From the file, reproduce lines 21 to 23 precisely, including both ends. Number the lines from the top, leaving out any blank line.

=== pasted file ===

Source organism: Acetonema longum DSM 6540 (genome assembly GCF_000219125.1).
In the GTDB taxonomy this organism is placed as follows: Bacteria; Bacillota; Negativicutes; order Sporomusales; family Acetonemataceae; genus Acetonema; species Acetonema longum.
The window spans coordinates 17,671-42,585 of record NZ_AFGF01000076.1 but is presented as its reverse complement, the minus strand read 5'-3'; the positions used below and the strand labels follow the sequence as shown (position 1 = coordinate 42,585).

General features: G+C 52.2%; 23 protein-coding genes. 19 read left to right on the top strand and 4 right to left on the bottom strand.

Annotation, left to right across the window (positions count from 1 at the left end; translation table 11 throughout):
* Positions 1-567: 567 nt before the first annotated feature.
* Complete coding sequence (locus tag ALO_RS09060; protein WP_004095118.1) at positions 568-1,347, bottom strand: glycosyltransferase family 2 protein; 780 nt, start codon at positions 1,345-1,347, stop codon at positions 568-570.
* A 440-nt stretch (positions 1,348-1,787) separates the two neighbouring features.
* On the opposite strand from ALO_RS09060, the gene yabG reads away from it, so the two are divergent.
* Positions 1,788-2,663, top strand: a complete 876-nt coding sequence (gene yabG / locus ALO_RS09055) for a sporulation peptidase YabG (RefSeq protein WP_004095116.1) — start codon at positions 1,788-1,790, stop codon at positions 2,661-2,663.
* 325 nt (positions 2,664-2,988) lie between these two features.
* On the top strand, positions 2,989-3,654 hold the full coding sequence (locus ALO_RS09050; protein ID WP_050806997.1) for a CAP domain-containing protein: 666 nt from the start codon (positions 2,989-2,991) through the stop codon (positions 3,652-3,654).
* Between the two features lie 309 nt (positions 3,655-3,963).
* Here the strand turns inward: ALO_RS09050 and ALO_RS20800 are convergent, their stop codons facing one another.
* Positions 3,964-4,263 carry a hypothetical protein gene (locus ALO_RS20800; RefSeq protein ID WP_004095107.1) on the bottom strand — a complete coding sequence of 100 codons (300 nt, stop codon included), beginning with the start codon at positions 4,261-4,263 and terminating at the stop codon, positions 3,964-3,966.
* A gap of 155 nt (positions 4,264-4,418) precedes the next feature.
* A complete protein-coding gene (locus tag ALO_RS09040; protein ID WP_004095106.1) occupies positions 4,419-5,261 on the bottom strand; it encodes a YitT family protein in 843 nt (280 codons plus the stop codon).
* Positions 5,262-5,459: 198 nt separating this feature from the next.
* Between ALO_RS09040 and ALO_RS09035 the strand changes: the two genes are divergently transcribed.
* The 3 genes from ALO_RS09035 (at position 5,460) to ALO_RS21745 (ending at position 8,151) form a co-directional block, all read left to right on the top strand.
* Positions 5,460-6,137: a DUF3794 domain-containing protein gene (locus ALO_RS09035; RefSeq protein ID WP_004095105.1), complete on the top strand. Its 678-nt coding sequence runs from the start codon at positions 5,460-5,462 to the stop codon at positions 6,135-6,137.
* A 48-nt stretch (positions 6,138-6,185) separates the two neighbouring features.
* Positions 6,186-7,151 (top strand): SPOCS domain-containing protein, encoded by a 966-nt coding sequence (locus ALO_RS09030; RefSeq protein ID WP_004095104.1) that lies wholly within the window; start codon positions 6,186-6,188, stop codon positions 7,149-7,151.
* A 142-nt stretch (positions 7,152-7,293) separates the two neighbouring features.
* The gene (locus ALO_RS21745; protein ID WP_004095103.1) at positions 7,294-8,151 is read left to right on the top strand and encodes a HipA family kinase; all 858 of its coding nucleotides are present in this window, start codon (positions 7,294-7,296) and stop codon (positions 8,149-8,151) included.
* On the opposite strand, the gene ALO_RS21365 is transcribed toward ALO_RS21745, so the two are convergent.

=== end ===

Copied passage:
* Positions 5,460-6,137: a DUF3794 domain-containing protein gene (locus ALO_RS09035; RefSeq protein ID WP_004095105.1), complete on the top strand. Its 678-nt coding sequence runs from the start codon at positions 5,460-5,462 to the stop codon at positions 6,135-6,137.
* A 48-nt stretch (positions 6,138-6,185) separates the two neighbouring features.
* Positions 6,186-7,151 (top strand): SPOCS domain-containing protein, encoded by a 966-nt coding sequence (locus ALO_RS09030; RefSeq protein ID WP_004095104.1) that lies wholly within the window; start codon positions 6,186-6,188, stop codon positions 7,149-7,151.